Zlatko Bourek
Parade, 1989
oil, acrylic on canvas mounted on cardboard
190 x 200 cm
MG-7437

Zlatko Bourek (1929 – 2018) is the Homo ludens of Croatian figurative painting and sculpture. He successfully created caricatures, illustrations, drawings, set and costume designs, and directed animated films, plays and feature films. In his painting that he began creating in 1963, he uses the stream of consciousness method to create unconventional works of fantastic realism and surrealism imbued with grotesque, irony, humour, folklore elements, and often also eroticism. The painting Parade (1989) is one such colouristic phantasmagorical vision with a multitude of figures, objects and their hybrids, woven into a painterly kaleidoscope of sublimated instincts. Bourek’s artistic knowledge relies on his familiarity with traditional sculpture, Japanese puppet theatre, German Expressionism and New Objectivity. He obtained a degree in sculpture, painting and metal art from the Academy of Applied Arts in 1955 (K. A. Radovani). Since 1954, he has continuously worked in animated film and is one of the founders of the Zagreb School of Animated Film and a representative of its painting style. From 1960 onwards, he created animated films based on his own screenplays (The Blacksmith’s Apprentice, 1961, Far Away I Saw Mist and Mud, 1964, Dancing Songs, 1966, The Cat, 1971). He has been a permanent member of the theatre Hans Wurst Nachfaren in Berlin since 1988, where he staged four of Chekhov’s one-act plays, Shakespeare’s Taming of the Shrew and the farce Rigoletto. In 1977, he directed the puppet farce Orlando maleroso in Dubrovnik. Hamlet, performed by ITD Theatre became a huge success and is performed at the largest international theatre festivals. He has received many awards for his work and has been a full member of the Croatian Academy of Sciences and Arts since 2010.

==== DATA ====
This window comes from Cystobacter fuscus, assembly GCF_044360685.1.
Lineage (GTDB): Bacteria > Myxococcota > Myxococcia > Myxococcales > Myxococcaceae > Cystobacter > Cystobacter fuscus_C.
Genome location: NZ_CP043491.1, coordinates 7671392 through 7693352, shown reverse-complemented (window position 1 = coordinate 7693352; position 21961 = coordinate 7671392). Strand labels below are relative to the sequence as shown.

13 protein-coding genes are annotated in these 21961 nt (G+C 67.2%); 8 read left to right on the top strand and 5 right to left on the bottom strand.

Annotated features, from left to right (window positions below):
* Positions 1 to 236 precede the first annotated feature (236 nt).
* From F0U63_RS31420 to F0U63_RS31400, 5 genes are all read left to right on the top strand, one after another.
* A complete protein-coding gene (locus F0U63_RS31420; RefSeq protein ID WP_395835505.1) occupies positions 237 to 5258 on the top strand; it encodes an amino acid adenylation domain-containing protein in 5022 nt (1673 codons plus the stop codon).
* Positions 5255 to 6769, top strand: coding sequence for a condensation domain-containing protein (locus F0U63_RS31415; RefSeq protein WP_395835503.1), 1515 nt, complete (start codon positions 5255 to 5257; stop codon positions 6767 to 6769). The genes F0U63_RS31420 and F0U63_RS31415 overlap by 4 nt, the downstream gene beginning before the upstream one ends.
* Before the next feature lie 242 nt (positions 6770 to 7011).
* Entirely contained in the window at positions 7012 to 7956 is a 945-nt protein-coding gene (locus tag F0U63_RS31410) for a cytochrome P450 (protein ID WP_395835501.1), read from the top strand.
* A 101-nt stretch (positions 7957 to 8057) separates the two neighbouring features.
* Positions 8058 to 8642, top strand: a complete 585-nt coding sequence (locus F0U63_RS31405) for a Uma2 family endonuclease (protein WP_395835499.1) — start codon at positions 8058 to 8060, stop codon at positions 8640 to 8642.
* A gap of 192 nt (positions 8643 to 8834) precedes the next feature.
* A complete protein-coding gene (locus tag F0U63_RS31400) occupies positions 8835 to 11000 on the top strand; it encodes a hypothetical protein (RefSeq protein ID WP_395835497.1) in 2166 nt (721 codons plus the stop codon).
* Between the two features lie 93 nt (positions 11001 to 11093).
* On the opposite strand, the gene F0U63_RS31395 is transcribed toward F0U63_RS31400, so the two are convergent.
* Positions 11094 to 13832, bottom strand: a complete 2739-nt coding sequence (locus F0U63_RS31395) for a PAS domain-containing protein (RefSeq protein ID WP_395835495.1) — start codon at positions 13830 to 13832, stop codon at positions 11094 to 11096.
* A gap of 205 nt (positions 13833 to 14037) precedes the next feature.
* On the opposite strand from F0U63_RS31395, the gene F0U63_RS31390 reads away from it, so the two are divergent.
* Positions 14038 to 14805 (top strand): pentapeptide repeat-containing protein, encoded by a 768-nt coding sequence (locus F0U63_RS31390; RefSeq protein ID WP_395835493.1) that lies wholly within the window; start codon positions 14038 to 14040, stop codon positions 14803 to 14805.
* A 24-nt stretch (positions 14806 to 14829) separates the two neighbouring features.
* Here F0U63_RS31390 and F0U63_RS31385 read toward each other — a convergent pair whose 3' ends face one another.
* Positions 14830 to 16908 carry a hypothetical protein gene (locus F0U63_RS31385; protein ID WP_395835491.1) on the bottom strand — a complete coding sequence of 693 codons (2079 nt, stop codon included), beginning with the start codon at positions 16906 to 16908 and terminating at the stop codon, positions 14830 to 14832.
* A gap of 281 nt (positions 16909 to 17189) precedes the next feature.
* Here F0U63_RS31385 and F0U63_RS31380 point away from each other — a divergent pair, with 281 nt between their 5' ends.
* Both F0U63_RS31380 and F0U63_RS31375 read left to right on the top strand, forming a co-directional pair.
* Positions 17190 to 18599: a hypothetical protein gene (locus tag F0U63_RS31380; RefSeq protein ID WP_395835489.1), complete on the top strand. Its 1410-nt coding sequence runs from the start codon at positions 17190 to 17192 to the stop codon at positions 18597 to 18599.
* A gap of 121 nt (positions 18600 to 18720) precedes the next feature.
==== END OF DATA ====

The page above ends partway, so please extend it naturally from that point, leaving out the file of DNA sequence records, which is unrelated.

Text: Željko Marciuš, museum consultant of the National Museum of Modern Art © National Museum of Modern Art, Zagreb
Translated by: Robertina Tomić
Photo: Goran Vranić© National Museum of Modern Art, Zagreb

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